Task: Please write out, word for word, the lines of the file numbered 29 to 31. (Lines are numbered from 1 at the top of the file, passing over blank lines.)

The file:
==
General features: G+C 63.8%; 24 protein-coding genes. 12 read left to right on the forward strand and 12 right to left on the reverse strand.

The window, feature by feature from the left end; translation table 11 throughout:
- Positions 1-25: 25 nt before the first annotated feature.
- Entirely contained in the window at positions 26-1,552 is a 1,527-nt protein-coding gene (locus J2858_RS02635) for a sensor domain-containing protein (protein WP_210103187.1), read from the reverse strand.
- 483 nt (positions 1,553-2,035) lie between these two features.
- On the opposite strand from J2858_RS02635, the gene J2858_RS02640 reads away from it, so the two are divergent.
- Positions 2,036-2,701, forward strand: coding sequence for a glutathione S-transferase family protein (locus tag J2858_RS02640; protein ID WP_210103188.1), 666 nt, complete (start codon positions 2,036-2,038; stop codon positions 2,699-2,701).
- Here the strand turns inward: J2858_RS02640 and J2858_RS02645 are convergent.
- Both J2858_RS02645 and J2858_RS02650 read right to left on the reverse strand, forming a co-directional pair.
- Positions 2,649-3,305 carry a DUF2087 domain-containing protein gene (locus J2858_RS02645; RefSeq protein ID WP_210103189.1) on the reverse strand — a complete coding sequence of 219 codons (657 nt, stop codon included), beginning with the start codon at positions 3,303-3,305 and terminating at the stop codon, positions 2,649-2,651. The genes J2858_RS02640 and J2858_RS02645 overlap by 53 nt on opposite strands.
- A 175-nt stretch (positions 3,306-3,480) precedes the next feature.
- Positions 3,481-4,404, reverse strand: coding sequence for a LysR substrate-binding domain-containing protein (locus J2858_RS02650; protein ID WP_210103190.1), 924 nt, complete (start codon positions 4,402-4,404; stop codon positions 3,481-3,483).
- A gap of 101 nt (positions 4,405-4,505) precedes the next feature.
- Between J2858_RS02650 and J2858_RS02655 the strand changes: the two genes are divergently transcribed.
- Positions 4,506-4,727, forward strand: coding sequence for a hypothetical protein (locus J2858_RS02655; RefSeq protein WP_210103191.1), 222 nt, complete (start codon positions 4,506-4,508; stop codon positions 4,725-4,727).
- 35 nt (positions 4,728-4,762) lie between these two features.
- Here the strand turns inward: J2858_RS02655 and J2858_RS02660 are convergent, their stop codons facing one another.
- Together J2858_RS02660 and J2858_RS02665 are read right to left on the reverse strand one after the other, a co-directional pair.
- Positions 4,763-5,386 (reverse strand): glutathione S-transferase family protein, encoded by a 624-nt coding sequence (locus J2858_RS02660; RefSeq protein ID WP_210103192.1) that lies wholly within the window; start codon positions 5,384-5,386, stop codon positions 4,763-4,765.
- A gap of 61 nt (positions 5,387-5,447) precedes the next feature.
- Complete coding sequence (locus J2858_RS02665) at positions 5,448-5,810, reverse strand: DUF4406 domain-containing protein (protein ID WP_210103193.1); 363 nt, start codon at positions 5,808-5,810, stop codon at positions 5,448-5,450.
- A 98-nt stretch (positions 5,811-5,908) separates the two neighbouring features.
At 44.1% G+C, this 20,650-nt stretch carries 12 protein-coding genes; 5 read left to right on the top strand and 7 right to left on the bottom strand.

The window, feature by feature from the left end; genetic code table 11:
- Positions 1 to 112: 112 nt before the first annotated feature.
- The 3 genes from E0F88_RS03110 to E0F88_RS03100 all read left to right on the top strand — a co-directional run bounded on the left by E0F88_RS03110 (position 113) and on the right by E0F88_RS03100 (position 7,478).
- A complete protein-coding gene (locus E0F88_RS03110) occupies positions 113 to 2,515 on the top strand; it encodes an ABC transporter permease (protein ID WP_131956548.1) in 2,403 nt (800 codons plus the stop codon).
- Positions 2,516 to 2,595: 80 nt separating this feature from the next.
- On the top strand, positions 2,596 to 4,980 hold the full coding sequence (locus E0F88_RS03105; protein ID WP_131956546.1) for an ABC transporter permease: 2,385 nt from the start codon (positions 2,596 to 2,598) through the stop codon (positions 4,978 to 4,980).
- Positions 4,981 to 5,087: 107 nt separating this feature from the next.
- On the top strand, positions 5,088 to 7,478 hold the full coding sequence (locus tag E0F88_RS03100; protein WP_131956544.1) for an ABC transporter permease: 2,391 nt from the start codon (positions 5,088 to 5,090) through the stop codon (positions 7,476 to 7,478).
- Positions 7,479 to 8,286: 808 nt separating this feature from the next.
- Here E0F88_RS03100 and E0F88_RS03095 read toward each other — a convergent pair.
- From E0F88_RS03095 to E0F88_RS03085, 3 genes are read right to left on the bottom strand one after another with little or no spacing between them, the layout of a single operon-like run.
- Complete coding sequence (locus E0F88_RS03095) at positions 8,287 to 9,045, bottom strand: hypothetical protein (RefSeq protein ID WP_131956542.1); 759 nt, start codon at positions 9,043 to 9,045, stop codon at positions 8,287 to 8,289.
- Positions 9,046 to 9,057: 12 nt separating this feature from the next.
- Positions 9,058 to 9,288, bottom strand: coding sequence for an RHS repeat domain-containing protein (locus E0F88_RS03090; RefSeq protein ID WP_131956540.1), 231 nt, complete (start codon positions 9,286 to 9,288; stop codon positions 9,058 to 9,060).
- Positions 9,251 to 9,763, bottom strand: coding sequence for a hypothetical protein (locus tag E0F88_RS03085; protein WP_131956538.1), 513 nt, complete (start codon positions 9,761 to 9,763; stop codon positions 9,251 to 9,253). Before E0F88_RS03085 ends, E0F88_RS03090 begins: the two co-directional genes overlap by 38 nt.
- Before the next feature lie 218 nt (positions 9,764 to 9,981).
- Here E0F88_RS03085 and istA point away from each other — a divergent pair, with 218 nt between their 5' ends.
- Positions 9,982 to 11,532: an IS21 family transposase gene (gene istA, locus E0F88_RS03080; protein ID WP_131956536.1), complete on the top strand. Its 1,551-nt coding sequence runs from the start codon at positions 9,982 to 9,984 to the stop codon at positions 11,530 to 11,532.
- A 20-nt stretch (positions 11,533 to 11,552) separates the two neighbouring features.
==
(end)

- On the top strand, positions 2,596 to 4,980 hold the full coding sequence (locus E0F88_RS03105; protein ID WP_131956546.1) for an ABC transporter permease: 2,385 nt from the start codon (positions 2,596 to 2,598) through the stop codon (positions 4,978 to 4,980).
- Positions 4,981 to 5,087: 107 nt separating this feature from the next.
- On the top strand, positions 5,088 to 7,478 hold the full coding sequence (locus tag E0F88_RS03100; protein WP_131956544.1) for an ABC transporter permease: 2,391 nt from the start codon (positions 5,088 to 5,090) through the stop codon (positions 7,476 to 7,478).